We hear the term ‘customer experience’ quite often, but what does it mean? Customer experience can include many different elements, but most importantly, it comes down to the perception a customer has of your brand. While you may believe you produce great products, if a customer has a bad experience of this product or the sales process, this will affect the customer experience.

Customer experience is the result of every interaction a customer has with your business, from navigating the website to talking to customer service and receiving the product/service they bought from you. Everything you do impacts your customers’ perception and their decision to keep coming back or not—so the excellent customer experience is your key to success [4].

Many things contribute to the overall customer experience – it is not just about the product or service. It could be the messaging you use. It could be the process by which you sell your products. It could be after-sales support. Even the inner workings of your company, your leadership team and how they interact with the rest of the organisation and how the product is developed, all come together to create and impact the overall customer experience.

Customers today are even more connected than ever before. They have a plethora of information at their fingertips, which means they are often demanding, unpredictable and want things their way and quickly. They work to solve their problems themselves. They also hold the power of social media, which means their voice has an impact. This ultimately changes everything for brands today. What used to be a linear customer journey is now mostly fragmented.

Understanding how to make sense of these changes and how to respond is what organisations need to do to create the kind of customer experiences that delight and thrill and keep them coming back for more.

Big Data Technology for Business Finance Analytic Concept. The modern graphic interface shows massive information of business sale report, profit chart and stock market trends analysis, on-screen monitor.
Photo: Adobe Stock

Data Analytics

We are now living in the Information Age, a shift away from the Industrial Revolution that was brought about due to industrialisation to our current economy which is based on information technology. In order to rely on data, we have got to know it is clean, reliable and trustworthy. Data analytics, in that sense, is simply the science of examining raw data so that we can conclude from the information gathered.

Demand for data science skills is growing as it is crucial to extract knowledge and insight from data captured by companies.

Big data is a field that treats ways to analyse, systematically extract information from, or otherwise deal with data sets that are too large or complex to be dealt with by traditional data-processing application software. Data with many cases (rows) offer greater statistical power, while data with higher complexity (more attributes or columns) may lead to a higher false discovery rate. Big data challenges include capturing data, data storage, data analysis, search, sharing, transfer, visualisation, querying, updating, information privacy and data source [5].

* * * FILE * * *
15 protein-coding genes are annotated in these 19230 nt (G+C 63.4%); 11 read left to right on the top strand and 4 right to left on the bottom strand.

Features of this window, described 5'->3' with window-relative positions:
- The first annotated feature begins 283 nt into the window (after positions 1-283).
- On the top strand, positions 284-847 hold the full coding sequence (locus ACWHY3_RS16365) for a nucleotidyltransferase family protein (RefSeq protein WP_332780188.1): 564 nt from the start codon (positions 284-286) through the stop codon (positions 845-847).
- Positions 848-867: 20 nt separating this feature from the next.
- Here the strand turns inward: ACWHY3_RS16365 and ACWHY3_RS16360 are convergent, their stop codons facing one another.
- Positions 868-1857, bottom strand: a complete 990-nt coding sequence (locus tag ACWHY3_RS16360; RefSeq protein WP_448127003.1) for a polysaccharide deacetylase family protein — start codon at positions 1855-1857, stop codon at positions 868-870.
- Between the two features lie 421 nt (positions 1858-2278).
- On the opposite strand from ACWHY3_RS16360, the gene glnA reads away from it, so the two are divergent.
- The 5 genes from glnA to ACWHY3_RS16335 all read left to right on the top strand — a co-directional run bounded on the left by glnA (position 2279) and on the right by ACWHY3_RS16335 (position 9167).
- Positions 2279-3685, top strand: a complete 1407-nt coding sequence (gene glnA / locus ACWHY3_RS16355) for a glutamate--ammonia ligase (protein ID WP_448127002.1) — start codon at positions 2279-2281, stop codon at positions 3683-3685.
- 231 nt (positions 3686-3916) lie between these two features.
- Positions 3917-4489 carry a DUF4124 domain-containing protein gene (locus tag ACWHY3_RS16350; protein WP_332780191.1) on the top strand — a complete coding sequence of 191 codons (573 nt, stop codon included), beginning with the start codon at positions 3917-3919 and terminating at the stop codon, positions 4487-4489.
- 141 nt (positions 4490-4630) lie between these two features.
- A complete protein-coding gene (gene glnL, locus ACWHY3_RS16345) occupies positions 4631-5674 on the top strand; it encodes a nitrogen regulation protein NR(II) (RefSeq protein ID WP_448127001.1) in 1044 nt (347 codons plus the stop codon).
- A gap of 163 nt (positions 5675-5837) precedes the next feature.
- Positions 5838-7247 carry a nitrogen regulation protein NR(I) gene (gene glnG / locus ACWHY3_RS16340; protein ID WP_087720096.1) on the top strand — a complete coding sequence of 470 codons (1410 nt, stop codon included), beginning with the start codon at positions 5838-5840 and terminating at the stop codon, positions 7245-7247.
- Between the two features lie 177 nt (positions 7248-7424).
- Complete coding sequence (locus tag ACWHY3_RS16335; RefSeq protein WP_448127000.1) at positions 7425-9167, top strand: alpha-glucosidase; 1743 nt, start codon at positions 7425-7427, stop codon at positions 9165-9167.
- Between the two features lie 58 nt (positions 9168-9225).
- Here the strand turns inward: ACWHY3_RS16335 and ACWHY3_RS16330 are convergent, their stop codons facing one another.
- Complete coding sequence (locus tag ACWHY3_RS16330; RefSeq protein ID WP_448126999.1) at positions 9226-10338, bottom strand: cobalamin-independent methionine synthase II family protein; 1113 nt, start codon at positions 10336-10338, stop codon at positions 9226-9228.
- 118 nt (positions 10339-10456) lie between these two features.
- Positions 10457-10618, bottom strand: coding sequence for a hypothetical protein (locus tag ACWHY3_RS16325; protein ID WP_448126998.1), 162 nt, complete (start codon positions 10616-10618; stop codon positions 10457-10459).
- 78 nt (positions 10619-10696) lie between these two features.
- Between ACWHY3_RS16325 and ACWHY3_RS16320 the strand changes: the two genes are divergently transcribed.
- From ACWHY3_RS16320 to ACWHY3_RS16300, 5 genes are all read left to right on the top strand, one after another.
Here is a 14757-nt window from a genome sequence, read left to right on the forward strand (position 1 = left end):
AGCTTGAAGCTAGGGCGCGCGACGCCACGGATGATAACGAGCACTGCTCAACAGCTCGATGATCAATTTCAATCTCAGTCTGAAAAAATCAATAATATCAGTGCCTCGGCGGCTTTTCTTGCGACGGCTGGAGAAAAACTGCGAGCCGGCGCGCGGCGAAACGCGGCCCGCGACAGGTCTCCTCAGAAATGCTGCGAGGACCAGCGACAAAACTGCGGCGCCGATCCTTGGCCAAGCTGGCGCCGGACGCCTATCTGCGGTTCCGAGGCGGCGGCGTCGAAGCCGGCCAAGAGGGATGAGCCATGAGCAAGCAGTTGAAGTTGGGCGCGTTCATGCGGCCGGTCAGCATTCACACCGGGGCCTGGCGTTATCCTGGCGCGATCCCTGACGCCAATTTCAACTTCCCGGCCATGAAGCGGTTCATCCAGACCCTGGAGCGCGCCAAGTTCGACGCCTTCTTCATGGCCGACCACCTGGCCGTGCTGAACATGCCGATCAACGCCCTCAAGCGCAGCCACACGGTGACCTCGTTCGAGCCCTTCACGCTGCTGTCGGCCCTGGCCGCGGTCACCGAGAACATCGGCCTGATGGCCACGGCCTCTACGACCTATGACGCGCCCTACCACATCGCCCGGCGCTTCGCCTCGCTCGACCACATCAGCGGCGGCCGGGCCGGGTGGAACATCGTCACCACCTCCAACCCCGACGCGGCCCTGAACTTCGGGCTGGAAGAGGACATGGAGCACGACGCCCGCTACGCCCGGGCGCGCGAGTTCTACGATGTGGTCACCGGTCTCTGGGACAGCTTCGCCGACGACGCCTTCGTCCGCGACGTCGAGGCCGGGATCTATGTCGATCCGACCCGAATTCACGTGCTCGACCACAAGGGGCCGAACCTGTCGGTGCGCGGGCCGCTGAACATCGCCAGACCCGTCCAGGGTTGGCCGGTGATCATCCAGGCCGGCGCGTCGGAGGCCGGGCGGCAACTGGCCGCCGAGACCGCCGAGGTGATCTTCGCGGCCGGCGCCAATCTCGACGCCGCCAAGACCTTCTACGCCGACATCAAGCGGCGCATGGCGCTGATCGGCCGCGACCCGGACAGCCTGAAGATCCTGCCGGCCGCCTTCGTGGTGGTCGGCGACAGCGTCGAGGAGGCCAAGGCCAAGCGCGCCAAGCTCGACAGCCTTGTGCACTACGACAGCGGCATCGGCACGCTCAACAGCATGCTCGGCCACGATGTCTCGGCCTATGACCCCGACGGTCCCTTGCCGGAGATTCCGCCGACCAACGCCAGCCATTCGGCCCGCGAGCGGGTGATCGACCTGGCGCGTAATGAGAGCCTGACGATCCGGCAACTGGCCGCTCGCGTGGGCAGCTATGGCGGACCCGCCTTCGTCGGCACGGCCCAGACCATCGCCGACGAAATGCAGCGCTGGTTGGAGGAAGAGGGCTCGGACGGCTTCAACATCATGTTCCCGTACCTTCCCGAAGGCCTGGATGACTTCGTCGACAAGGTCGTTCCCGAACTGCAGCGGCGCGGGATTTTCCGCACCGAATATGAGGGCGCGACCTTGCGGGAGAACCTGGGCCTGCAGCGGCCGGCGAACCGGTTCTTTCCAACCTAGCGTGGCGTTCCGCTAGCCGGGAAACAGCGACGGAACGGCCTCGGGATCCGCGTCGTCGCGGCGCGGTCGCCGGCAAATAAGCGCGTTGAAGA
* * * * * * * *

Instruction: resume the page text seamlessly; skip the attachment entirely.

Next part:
Nearly every industry has begun investing in big data analytics, but some are investing more heavily than others. According to IDC, banking, discrete manufacturing, process manufacturing, federal/central government, and professional services are among the biggest spenders. The fastest growth in spending on big data technologies is occurring within banking, healthcare, insurance, securities and investment services, and telecommunications [6].

The teacher in the digitalized classroom.
Photo: https://redmondmag.com/

How can TVET Educators Respond?

Here is some advice about how TVET educators can respond to digital and technological change [7]:

  • Link all education in TVET facilities to industries. This may involve paying the industry using newer technologies to do some of the training. The combination of school and O-J-T is already the preferred training model in many TVET colleges and engineering Universities. Planners and legislators need to press hard to achieve this model as quickly as possible.
  • Expand the physics programmes in most TVET training. Without a basic understanding of the science behind innovation, graduates will never keep up with workspace changes.
  • Increase the commitment to internet-based learning to develop the skills required in graduates to keep up with changing technologies in the workplace. As the job-for-life morphs to the Uber-economy of on-call jobs, employment will be based on the required skills. Period.
  • Change recruitment targets for TVET teachers. Recruit from the industries that graduates will join. Teachers who do not understand industry, business and the workplace are not useful.
  • Society demands a University degree if for no other reason, to satisfy parents that they have done their job. Once away from home, unemployed/underemployed grads are flocking to TVET right now.
  • Rethink TVET institutions programming. Do the initial design around part-time learners who are employed now and let full-time students fit in around the vastly restructured timetable formats.

It’s a new world for TVET. Educators will move on, or they will become irrelevant.

References

  1. Mohamed Ben-Daya et al.: Internet of things and supply chain management: a literature review, International Journal of Production Research, Volume 57, 2019 – Issue 15-16
  2. Margaret Rouse. Internet of things Agenda
  3. Lucy Alexander: What Is Digital Marketing? (https://blog.hubspot.com/marketing/)
  4. Understanding customer experience, OCT 24 2019 (https://www.hotjar.com/)
  5. Wikipedia (https://en.wikipedia.org/wiki/)
  6. Cynthia Harvey, Big Data Technologies, Datamation, August 2017
  7. The Future of Technical and Vocational Education (https://www.tvetjournal.com/)

Lucubrate Magazine November 2019

The photo on the top: Young students of robotics working on a project, Adobe Stock


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Karl Skaar
Karl Skaar

Is a highly successful professional, with a high degree of entrepreneurial flair.

Roles:
- Senior Analyst in the Norwegian Directorate for Education and Training, Norway
- Responsible editor and publisher of the Lucubrate Magazine, Global
- Project Manager of the Lucubrate Project, Global
- Chairman of Board of Directors of Nobel Knowledge Building, Uganda
- Chairman of Board of Directors of Norsk Kompetansebygging AS, a Consultancy company, Norway
- Member of the Board of Directors of Norwegian International Development Company AS, Norway